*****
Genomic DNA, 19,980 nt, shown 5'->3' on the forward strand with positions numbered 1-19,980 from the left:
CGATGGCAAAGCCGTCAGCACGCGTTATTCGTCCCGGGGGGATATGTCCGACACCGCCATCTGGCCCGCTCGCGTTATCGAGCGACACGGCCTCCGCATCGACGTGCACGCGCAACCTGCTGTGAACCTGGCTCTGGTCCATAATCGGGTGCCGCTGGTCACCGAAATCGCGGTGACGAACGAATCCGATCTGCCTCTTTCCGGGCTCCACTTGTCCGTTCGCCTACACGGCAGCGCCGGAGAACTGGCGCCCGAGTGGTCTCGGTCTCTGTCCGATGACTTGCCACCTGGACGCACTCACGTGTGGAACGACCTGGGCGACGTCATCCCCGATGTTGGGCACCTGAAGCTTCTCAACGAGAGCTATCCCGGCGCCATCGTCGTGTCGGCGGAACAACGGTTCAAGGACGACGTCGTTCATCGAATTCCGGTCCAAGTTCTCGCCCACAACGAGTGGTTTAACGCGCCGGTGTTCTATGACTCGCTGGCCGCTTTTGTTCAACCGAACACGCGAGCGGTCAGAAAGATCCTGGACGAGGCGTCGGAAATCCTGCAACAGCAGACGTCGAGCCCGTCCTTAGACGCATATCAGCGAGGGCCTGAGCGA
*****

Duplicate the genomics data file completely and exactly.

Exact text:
Genomic DNA, 19,980 nt, shown 5'->3' on the forward strand with positions numbered 1-19,980 from the left:
CGATGGCAAAGCCGTCAGCACGCGTTATTCGTCCCGGGGGGATATGTCCGACACCGCCATCTGGCCCGCTCGCGTTATCGAGCGACACGGCCTCCGCATCGACGTGCACGCGCAACCTGCTGTGAACCTGGCTCTGGTCCATAATCGGGTGCCGCTGGTCACCGAAATCGCGGTGACGAACGAATCCGATCTGCCTCTTTCCGGGCTCCACTTGTCCGTTCGCCTACACGGCAGCGCCGGAGAACTGGCGCCCGAGTGGTCTCGGTCTCTGTCCGATGACTTGCCACCTGGACGCACTCACGTGTGGAACGACCTGGGCGACGTCATCCCCGATGTTGGGCACCTGAAGCTTCTCAACGAGAGCTATCCCGGCGCCATCGTCGTGTCGGCGGAACAACGGTTCAAGGACGACGTCGTTCATCGAATTCCGGTCCAAGTTCTCGCCCACAACGAGTGGTTTAACGCGCCGGTGTTCTATGACTCGCTGGCCGCTTTTGTTCAACCGAACACGCGAGCGGTCAGAAAGATCCTGGACGAGGCGTCGGAAATCCTGCAACAGCAGACGTCGAGCCCGTCCTTAGACGCATATCAGCGAGGGCCTGAGCGA